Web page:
We’re still a long way from knowing if we can manipulate the microbiome and if it truly presents opportunity as a new therapy. —Vijay Ramakrishnan, MD
Explore this issue:March 2019
Certain Bacteria May Be More Common in Disease States
Research suggests that particular strains of bacteria are more likely to be found in the microbiomes of patients with diseased sinuses. According to a 2016 review by Dr. Ramakrishnan and others, S. aureus, Prevotella, Fusobacterium, Bacteroides spp. and Peptostreptococcus spp. are more abundant in the microbiota of patients with CRS than in patients with healthy sinuses. (Curr Opin Otolaryngol Head Neck Surg. 2016;24:20–25). A 2017 study by Dr. Cope, Dr. Lynch, and others identified four distinct subgroups among patients with CRS. The microbiome of each subgroup was dominated by a different pathogenic family: Streptococcaceae, Pseudomonadaceae, Corynebacteriaceae, or Staphylococcaceae. The authors speculate that these different states “represent a gradient of pathogenic microbial co-colonizations that are related to patient treatment history and/or disease progression”
Indeed, it’s possible that past treatment has altered the microbiomes of many CRS patients. “People with chronic rhinosinusitis have generally already been treated with lots of antibiotics and steroids and sprays,” Dr. Ramakrishnan said. “The challenge is teasing apart whether the microbiota differences are an innocent observation–something that just happens to be different but doesn’t really have a role in anything–or an active driver of inflammation and disease.”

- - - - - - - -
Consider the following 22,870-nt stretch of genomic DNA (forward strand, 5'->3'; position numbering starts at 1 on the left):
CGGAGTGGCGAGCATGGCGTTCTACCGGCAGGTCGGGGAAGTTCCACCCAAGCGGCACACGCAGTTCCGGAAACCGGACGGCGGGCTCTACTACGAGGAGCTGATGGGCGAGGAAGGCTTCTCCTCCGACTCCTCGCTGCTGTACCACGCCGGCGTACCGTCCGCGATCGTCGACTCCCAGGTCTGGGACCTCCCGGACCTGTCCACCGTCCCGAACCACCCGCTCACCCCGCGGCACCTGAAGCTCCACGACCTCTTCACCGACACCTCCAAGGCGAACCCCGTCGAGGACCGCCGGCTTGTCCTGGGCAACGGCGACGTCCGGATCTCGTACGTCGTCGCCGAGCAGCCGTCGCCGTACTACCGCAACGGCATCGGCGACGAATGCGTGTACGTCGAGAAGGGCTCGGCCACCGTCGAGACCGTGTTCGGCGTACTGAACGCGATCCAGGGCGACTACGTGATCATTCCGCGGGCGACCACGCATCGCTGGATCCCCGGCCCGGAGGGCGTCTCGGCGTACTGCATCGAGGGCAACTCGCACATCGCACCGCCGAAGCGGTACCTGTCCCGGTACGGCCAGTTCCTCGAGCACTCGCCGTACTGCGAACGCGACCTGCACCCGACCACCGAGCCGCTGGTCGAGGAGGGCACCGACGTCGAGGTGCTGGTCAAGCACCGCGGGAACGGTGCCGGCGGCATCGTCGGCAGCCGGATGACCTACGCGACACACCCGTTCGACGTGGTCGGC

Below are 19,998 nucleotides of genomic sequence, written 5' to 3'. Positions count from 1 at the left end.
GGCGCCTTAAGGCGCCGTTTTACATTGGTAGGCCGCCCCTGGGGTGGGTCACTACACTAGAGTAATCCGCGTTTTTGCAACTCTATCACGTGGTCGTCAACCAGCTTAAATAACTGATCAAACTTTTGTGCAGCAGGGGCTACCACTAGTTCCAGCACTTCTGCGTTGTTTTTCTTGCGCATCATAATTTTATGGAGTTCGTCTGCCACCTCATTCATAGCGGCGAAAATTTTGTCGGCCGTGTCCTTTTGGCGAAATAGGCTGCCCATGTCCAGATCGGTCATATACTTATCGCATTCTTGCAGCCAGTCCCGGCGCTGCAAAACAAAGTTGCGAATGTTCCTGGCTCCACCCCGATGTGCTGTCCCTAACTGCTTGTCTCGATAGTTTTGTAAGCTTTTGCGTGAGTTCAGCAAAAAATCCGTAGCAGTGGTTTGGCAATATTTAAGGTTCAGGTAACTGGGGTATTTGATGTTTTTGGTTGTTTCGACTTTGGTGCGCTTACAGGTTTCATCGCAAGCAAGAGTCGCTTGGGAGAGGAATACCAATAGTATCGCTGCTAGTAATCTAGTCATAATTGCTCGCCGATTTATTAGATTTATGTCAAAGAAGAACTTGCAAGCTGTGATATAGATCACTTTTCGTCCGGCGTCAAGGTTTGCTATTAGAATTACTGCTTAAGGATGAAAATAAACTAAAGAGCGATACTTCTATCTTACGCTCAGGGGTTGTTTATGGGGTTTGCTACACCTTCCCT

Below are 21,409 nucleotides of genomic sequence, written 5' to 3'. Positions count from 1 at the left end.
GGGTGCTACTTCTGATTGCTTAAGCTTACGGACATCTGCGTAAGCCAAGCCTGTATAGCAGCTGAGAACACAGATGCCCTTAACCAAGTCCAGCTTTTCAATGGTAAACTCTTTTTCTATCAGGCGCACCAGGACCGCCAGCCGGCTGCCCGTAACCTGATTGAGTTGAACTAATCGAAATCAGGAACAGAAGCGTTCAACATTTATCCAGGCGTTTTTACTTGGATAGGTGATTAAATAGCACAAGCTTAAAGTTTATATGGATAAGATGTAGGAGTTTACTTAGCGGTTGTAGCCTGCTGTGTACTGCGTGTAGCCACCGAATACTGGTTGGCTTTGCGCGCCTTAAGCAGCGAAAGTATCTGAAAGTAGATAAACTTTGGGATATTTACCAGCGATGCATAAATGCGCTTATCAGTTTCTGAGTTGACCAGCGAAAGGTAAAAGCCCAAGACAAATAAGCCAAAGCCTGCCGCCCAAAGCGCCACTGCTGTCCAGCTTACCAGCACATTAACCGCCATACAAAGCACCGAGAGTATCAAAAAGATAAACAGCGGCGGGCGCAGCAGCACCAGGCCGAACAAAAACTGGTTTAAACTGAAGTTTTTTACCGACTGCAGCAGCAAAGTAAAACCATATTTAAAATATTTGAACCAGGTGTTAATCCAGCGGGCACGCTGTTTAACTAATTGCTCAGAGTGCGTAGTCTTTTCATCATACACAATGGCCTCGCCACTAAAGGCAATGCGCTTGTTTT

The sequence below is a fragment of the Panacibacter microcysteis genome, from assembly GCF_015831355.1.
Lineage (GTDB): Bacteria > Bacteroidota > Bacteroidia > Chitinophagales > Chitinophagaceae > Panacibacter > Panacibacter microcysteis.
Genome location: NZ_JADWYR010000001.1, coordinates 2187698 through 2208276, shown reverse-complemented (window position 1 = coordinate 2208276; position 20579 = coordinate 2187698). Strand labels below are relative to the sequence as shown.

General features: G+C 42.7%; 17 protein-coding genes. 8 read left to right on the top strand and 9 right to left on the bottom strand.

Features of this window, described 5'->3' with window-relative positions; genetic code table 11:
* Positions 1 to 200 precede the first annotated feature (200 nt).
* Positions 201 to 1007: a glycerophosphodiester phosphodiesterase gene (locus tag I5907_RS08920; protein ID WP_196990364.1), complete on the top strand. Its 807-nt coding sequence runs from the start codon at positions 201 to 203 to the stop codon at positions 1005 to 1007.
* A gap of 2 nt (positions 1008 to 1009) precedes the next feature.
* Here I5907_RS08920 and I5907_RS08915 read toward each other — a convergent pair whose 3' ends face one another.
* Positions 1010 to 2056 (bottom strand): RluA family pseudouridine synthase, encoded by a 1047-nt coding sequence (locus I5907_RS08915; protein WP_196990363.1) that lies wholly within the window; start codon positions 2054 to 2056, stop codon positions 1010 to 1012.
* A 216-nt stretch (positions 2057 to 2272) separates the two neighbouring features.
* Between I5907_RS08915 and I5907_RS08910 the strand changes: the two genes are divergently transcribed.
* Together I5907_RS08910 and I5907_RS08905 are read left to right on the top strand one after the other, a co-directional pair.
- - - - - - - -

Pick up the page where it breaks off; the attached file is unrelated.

Dr. Cope and her team are looking for answers. “I’m interested in how microbes interact with each other in the sinuses,” she said. “If we see certain species of bacteria and fungi in our sequence data, I want to take them out into the lab and see how they play together. Is the combination causing more virulence? Could they be beneficial together?” At present, her team is using animal models to study the interplay of microbes.
Microbiome May Contribute to Asthma Development
Evidence strongly suggests that the microbiome of the lower airways may play a role in the development of asthma. Compared to people without asthma, the microbiota of people with asthma is commonly enriched for members of Proteobacteria. People with asthma also typically have a high bacterial burden and bacterial diversity in the lower airways. While no studies have yet demonstrated a direct causal link between microbial changes and the development of asthma, the composition of the airway microbiome is highly correlated with the degree of bronchial hyper-responsiveness. There’s also evidence to suggest that alterations to the oral microbiome may be associated with the development of childhood asthma. (Cell Host Microbe. 2015;17:592–602.)
“Some of these early microbial exposures during this important window of opportunity may be important in preventing asthma,” Dr. Cope said.